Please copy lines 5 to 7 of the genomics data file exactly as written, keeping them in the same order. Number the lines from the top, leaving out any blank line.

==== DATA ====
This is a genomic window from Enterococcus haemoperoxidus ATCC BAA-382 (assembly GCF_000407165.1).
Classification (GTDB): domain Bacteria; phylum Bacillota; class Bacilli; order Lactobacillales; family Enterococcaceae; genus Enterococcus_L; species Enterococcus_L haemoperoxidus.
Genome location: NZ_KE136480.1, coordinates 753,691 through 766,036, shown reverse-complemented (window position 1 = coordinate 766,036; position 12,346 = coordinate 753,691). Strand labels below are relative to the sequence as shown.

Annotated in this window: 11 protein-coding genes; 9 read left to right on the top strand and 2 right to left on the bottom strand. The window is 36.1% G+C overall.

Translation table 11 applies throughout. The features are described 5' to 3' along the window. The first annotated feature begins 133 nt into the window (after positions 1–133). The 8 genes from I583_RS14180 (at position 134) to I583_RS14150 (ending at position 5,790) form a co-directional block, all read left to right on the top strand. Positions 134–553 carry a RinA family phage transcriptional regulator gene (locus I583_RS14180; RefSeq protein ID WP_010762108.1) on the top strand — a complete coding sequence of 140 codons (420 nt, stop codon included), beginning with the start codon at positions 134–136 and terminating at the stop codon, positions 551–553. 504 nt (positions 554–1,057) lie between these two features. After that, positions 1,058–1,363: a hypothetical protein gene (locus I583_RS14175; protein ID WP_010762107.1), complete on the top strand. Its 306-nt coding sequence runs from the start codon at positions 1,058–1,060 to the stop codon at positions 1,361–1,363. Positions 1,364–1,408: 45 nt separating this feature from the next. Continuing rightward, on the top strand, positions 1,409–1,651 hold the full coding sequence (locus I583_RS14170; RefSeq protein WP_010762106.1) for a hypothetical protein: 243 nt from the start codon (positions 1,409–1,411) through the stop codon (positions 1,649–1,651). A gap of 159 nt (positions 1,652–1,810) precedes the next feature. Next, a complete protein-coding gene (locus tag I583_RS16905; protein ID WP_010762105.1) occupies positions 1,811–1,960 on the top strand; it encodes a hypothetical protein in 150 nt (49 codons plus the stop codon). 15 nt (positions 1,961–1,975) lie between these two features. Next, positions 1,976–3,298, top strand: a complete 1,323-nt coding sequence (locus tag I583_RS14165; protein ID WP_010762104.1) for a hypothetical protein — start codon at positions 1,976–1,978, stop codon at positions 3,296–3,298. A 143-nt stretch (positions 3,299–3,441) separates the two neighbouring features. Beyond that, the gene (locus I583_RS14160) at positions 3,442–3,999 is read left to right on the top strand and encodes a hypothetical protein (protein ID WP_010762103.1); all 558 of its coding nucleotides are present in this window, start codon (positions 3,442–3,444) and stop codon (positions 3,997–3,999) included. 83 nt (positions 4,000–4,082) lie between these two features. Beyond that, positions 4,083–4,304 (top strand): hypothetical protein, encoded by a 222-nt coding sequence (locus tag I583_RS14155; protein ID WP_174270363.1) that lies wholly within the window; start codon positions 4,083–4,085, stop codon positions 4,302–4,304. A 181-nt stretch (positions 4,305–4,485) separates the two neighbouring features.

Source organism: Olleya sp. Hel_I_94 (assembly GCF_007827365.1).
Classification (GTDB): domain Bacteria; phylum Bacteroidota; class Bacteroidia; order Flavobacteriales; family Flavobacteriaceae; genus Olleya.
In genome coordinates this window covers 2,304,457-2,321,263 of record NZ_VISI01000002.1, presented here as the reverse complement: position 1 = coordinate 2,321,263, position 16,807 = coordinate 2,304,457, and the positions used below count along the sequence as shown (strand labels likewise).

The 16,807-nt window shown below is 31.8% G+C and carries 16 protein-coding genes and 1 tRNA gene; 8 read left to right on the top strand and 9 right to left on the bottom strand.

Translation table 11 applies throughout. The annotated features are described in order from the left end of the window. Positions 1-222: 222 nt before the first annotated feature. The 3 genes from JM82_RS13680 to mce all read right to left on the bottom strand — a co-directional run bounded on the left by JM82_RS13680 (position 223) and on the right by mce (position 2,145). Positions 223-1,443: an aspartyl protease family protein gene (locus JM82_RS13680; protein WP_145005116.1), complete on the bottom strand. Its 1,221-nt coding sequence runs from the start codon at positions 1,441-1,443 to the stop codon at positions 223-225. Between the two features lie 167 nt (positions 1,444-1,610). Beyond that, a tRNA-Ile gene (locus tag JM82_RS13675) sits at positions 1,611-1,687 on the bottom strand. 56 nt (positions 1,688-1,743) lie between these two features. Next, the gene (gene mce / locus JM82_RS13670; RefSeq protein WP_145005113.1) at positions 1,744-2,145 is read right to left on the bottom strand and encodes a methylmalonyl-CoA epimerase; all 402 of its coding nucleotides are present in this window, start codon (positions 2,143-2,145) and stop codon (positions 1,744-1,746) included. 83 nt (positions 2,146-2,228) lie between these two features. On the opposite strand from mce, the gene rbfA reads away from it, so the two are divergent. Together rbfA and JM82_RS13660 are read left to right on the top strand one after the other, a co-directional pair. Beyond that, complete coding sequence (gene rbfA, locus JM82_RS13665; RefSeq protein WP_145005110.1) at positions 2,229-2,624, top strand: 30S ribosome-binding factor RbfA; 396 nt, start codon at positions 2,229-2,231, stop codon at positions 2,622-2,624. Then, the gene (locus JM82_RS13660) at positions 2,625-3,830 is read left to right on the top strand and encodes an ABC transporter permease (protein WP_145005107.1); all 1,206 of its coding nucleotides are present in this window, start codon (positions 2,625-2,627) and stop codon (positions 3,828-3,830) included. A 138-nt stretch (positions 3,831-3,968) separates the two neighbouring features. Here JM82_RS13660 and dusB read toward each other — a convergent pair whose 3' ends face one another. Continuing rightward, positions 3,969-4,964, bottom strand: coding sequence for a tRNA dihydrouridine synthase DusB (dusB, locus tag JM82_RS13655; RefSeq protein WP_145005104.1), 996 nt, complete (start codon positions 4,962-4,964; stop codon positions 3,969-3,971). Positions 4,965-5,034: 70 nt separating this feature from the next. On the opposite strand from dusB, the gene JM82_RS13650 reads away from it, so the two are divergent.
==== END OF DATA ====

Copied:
Translation table 11 applies throughout. The features are described 5' to 3' along the window. The first annotated feature begins 133 nt into the window (after positions 1–133). The 8 genes from I583_RS14180 (at position 134) to I583_RS14150 (ending at position 5,790) form a co-directional block, all read left to right on the top strand. Positions 134–553 carry a RinA family phage transcriptional regulator gene (locus I583_RS14180; RefSeq protein ID WP_010762108.1) on the top strand — a complete coding sequence of 140 codons (420 nt, stop codon included), beginning with the start codon at positions 134–136 and terminating at the stop codon, positions 551–553. 504 nt (positions 554–1,057) lie between these two features. After that, positions 1,058–1,363: a hypothetical protein gene (locus I583_RS14175; protein ID WP_010762107.1), complete on the top strand. Its 306-nt coding sequence runs from the start codon at positions 1,058–1,060 to the stop codon at positions 1,361–1,363. Positions 1,364–1,408: 45 nt separating this feature from the next. Continuing rightward, on the top strand, positions 1,409–1,651 hold the full coding sequence (locus I583_RS14170; RefSeq protein WP_010762106.1) for a hypothetical protein: 243 nt from the start codon (positions 1,409–1,411) through the stop codon (positions 1,649–1,651). A gap of 159 nt (positions 1,652–1,810) precedes the next feature. Next, a complete protein-coding gene (locus tag I583_RS16905; protein ID WP_010762105.1) occupies positions 1,811–1,960 on the top strand; it encodes a hypothetical protein in 150 nt (49 codons plus the stop codon). 15 nt (positions 1,961–1,975) lie between these two features. Next, positions 1,976–3,298, top strand: a complete 1,323-nt coding sequence (locus tag I583_RS14165; protein ID WP_010762104.1) for a hypothetical protein — start codon at positions 1,976–1,978, stop codon at positions 3,296–3,298. A 143-nt stretch (positions 3,299–3,441) separates the two neighbouring features. Beyond that, the gene (locus I583_RS14160) at positions 3,442–3,999 is read left to right on the top strand and encodes a hypothetical protein (protein ID WP_010762103.1); all 558 of its coding nucleotides are present in this window, start codon (positions 3,442–3,444) and stop codon (positions 3,997–3,999) included. 83 nt (positions 4,000–4,082) lie between these two features. Beyond that, positions 4,083–4,304 (top strand): hypothetical protein, encoded by a 222-nt coding sequence (locus tag I583_RS14155; protein ID WP_174270363.1) that lies wholly within the window; start codon positions 4,083–4,085, stop codon positions 4,302–4,304. A 181-nt stretch (positions 4,305–4,485) separates the two neighbouring features.

Source organism: Olleya sp. Hel_I_94 (assembly GCF_007827365.1).
Classification (GTDB): domain Bacteria; phylum Bacteroidota; class Bacteroidia; order Flavobacteriales; family Flavobacteriaceae; genus Olleya.